“If you think life is magical or life is hard, either way you are right. Your thoughts are the source of reality.” I love this quote by Dr. Debasish Mridha, an American physician and philosopher. And here’s a phrase that is toxic to the entrepreneurial mindset – “It’s too hard.” Why? Because it’s an affirmation – and a powerful one at that. There’s nothing wrong with acknowledging that the mountain in front of us may be huge. But we can easily tip over into defeatist territory if we say something is “too hard.” Often that’s a signal that it’s time to give up. Au contraire!
Conquering something difficult and maybe even insurmountable is a true entrepreneur’s dream, much in the same vein as climbing Mount Everest or something less daring like public speaking. I want to “run to hard” and embrace it. I do so because I know that many others have run away from it. “Too hard” is an opportunity to blend innovation and creativity into a solution. It’s an opportunity to witness the power of a positive attitude. It’s an opportunity to learn how tough we are and how able we are to persevere.
There are examples all around us of how “too hard” really wasn’t. Think how hard it must have been to put a man on the moon in 1969 before the technological advancements we have today. The first heart transplant must have been amazingly hard – yet someone did it. And how hard was it for swimmer Michael Phelps to win 28 Olympic medals over the course of his career? There’s no doubt that someone uttered the “too hard” phrase with each of these accomplishments. And that someone was obviously dead wrong.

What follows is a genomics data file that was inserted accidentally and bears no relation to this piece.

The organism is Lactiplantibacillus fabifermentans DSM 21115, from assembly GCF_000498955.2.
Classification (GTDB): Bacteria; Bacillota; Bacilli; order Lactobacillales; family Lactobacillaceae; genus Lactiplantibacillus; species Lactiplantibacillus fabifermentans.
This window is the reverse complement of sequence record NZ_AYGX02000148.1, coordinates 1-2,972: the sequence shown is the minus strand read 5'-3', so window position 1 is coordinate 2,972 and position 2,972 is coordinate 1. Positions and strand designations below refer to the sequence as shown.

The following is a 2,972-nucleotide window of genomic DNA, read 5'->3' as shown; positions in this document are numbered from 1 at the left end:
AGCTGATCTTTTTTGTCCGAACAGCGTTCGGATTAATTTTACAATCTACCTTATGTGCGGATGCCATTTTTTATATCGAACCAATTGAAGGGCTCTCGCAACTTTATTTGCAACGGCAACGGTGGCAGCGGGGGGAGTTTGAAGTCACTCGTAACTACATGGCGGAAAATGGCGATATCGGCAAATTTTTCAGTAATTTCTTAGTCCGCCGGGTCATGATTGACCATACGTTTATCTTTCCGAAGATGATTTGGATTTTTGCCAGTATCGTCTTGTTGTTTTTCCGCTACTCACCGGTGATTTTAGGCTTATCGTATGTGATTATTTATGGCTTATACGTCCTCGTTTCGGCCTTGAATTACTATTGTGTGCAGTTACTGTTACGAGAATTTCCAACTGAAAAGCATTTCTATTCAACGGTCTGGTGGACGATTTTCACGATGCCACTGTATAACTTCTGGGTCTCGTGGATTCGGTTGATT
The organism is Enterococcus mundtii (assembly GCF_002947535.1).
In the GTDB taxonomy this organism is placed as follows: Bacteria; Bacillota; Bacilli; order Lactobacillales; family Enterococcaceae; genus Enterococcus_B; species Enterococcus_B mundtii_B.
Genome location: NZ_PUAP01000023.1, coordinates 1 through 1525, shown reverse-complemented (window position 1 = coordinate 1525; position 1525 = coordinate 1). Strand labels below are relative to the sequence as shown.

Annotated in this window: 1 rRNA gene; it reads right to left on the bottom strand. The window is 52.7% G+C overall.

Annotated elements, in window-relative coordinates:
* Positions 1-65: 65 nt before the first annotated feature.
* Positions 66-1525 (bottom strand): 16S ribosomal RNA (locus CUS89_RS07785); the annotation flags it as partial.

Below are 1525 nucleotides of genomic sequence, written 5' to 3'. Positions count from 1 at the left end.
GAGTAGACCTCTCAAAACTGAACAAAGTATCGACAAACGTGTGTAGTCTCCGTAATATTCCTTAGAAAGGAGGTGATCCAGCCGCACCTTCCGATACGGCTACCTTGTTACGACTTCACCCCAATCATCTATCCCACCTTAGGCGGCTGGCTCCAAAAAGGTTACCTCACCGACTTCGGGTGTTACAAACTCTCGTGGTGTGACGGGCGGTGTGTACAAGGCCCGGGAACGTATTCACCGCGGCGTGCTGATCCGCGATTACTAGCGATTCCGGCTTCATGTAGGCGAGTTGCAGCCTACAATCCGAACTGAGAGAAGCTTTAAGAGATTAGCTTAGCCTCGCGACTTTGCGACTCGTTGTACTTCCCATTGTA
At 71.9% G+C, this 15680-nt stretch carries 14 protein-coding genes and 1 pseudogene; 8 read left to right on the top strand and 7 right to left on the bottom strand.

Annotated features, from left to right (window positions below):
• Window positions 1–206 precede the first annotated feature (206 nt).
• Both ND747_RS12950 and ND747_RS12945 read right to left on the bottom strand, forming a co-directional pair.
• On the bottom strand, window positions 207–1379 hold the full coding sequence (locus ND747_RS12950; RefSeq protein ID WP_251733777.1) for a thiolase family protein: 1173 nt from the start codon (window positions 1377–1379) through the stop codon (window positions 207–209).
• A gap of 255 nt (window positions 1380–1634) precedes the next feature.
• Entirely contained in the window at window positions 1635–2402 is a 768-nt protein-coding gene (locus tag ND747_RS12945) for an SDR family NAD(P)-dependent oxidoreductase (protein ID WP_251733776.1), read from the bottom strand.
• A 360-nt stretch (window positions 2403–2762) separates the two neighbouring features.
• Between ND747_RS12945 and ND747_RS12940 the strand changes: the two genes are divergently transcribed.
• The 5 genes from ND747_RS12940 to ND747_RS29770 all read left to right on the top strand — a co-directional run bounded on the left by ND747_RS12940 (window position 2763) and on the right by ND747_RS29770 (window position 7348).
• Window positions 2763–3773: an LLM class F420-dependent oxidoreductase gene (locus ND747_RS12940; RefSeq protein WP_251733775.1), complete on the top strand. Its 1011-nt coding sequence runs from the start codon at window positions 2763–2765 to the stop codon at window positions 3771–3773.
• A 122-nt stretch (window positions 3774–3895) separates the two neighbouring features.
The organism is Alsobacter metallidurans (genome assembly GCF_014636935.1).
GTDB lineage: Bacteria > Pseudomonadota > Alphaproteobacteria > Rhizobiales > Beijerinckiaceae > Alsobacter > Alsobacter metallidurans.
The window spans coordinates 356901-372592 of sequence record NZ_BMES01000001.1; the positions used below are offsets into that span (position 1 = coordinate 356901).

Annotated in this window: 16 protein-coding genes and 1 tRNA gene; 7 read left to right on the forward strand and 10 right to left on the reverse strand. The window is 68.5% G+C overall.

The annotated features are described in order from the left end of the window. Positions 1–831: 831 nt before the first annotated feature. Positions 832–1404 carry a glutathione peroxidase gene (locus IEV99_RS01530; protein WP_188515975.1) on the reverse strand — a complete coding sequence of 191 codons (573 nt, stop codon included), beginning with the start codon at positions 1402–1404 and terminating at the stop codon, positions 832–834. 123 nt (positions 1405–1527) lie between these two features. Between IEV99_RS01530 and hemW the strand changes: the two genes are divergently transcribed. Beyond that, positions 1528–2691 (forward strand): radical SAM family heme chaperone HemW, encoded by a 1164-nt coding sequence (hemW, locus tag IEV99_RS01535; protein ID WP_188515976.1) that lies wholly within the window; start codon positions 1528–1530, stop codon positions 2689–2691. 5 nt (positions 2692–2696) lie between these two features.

Here’s what I’ve learned. A leader must be the eternal optimist. He or she must absolutely and totally believe in the goal or objective. This belief must be authentic and genuine – not playacting for the team. There’s confidence on steroids at work here. But more than sheer willpower is necessary to generate the desired result. The effort must be strategic and smart.
Hoover, Electrolux and Oreck seemed to have a corner on the vacuum market for years. Then along came James Dyson with a revolutionary idea in the late 1970s. He created 5,127 prototypes over five years and the G-Force Dual Cyclone was born. Dyson has since become a worldwide market leader with 2015 sales of more than $2 billion. Here’s another example. Blockbuster had 2004 revenue of $6 billion while Netflix brought in $500 million. Today, Netflix has more than 75 million streaming subscribers and Blockbuster is out of business. What happened to “too hard” with Dyson and Netflix?
Dyson revolutionized vacuum cleaner design and eliminated the need for a bag. It was clearly a disruptor in its industry. Its swivel ball technology also made it easier to use a vacuum cleaner in tight spaces – something the incumbent makers had failed to do. Netflix was all about convenience for its customers. I remember having to drive to the Blockbuster store to rent a movie. Meanwhile Netflix was sending them through the mail. Ultimately, the company figured out that streaming was the future and rode the wave in handsome fashion. “Too hard” was transformed into stunning success through innovation, creativity, perseverance, resilience and above all a “can’t lose” mindset.
How do these stories apply to us? If nothing else, it’s imperative that we learn how to convert “too hard” into “let’s do it.” We must first convince ourselves that we can do whatever we set out to do. Then we must persuade our team to believe the same way. I know that this sounds like a lot of rah-rah. But the formula is a pretty simple one. Yes, there will be risks – but we figure out how to manage them. Yes, there will be failure – but we use it to learn what works and what doesn’t. And yes, there will be periods where progress seems painfully slow – but we keep moving forward until we break through.
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This blog is being written in tandem with my book, “An Entrepreneur’s Words to Live By,” available on Amazon.com in paperback and Kindle (My Book), as well as being available in all of the other major eBook formats.